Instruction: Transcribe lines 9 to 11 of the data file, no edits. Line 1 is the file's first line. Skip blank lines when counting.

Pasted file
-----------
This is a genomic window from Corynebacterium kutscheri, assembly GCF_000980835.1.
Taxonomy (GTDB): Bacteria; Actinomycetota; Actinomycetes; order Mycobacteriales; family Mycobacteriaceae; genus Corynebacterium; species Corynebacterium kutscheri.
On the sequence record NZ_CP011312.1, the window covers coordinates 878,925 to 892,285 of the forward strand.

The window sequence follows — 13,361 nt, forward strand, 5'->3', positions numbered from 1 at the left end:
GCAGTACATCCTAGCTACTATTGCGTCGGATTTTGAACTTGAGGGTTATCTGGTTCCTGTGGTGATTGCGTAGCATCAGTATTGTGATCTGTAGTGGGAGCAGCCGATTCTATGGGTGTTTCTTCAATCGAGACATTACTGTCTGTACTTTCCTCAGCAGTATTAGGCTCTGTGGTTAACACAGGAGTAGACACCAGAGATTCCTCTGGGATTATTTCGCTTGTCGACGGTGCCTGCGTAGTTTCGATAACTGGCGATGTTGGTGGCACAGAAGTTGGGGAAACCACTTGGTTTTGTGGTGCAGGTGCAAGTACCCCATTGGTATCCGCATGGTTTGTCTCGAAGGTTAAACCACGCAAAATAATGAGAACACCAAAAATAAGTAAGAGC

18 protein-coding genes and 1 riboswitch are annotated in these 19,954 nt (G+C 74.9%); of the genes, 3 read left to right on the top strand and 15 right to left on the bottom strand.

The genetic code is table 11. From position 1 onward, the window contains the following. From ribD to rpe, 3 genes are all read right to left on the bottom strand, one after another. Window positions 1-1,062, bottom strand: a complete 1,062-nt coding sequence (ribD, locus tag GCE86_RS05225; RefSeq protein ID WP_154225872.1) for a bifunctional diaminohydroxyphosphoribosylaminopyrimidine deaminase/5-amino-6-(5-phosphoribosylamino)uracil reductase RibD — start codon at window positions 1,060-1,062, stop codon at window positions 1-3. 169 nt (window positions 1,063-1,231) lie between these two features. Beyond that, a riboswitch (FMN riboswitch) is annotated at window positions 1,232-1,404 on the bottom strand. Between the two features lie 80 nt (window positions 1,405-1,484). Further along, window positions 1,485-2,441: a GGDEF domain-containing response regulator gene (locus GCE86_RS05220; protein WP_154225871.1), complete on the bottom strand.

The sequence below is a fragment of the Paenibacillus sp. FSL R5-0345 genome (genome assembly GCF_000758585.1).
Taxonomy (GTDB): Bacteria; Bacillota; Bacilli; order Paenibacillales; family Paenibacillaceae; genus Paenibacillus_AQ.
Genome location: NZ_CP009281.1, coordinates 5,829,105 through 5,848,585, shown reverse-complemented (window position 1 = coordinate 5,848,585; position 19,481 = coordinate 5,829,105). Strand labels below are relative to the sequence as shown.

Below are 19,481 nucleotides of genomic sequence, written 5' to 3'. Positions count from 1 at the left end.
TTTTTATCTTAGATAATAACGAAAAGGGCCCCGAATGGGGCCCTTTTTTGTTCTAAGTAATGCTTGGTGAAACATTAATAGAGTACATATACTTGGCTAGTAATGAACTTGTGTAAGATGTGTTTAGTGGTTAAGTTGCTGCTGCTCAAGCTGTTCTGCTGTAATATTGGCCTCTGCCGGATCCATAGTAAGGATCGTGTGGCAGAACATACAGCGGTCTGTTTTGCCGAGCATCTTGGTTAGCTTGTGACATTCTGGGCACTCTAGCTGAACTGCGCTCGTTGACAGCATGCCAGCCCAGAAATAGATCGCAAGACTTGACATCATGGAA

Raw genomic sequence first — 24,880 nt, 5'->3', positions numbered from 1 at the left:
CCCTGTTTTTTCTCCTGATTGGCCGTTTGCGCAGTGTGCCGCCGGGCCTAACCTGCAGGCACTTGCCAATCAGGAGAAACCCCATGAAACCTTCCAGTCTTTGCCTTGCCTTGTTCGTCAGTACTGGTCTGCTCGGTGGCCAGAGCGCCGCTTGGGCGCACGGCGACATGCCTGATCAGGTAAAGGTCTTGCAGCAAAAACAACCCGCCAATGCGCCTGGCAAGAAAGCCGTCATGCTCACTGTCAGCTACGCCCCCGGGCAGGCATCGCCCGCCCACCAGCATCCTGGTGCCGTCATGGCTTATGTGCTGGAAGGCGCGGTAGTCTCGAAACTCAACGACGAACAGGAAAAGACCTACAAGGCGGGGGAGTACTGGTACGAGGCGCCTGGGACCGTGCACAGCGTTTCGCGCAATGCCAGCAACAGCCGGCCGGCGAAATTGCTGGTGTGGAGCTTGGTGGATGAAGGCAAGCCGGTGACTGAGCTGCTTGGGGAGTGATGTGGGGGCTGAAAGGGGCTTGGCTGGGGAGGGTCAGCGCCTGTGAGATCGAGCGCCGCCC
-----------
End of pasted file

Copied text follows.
Taxonomy (GTDB): Bacteria; Bacillota; Bacilli; order Paenibacillales; family Paenibacillaceae; genus Paenibacillus_AQ.
Genome location: NZ_CP009281.1, coordinates 5,829,105 through 5,848,585, shown reverse-complemented (window position 1 = coordinate 5,848,585; position 19,481 = coordinate 5,829,105). Strand labels below are relative to the sequence as shown.

Below are 19,481 nucleotides of genomic sequence, written 5' to 3'. Positions count from 1 at the left end.